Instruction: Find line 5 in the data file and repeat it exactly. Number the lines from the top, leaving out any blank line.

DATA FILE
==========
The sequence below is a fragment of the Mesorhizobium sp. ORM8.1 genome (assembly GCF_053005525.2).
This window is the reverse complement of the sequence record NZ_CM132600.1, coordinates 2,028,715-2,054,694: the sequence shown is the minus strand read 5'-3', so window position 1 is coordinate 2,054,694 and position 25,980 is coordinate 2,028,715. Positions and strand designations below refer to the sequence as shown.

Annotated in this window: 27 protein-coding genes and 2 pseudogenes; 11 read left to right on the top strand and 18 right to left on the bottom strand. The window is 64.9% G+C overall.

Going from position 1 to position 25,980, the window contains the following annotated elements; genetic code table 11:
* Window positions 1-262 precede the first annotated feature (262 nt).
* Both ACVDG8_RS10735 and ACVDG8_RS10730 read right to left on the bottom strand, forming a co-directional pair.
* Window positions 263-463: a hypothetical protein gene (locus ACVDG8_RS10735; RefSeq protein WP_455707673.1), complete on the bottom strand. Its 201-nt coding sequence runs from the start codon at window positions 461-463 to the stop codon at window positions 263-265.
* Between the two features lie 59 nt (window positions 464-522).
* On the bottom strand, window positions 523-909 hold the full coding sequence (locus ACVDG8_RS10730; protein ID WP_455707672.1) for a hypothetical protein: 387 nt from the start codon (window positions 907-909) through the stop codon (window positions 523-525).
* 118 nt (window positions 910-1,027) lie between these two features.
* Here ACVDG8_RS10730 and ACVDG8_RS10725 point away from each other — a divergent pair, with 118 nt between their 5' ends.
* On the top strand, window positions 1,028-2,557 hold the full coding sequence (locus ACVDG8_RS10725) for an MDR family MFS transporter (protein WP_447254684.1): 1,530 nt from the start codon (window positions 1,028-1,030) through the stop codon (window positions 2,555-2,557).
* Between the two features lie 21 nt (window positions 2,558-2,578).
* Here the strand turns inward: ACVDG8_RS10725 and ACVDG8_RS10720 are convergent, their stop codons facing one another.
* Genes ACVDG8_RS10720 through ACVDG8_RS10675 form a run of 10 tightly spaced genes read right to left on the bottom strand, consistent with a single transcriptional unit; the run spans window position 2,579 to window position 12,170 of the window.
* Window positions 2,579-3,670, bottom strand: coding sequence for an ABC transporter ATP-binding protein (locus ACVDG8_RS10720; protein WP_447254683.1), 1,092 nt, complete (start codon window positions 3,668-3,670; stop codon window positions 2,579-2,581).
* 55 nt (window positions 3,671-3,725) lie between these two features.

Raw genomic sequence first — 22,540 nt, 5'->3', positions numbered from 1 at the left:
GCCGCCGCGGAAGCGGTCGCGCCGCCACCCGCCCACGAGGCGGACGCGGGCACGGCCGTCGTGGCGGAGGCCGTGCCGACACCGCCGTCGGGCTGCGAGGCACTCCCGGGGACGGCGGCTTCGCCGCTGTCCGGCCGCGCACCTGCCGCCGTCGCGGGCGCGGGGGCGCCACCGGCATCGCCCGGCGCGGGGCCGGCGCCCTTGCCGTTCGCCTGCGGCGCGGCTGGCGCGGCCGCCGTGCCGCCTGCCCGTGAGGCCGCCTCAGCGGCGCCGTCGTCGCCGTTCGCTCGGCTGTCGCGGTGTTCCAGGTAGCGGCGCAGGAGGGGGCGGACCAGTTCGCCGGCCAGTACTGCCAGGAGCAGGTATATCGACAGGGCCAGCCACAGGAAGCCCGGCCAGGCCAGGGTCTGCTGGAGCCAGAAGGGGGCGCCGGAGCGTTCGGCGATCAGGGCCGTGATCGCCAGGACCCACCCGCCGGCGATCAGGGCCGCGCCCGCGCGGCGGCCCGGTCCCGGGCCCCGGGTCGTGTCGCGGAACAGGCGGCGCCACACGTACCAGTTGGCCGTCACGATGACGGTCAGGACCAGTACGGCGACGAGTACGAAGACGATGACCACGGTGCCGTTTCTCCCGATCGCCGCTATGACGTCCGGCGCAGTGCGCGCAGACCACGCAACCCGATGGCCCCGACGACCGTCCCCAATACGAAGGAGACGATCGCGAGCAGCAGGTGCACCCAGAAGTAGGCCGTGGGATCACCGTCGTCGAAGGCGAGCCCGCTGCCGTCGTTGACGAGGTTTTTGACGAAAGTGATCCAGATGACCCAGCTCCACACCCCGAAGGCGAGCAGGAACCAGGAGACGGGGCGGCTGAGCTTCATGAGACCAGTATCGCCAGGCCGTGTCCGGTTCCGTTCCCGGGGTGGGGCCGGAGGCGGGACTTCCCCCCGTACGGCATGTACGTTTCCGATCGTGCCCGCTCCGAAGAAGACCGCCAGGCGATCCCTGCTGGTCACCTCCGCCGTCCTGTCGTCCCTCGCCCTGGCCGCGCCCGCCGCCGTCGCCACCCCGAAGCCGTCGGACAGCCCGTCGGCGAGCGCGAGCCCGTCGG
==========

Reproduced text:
* Window positions 1-262 precede the first annotated feature (262 nt).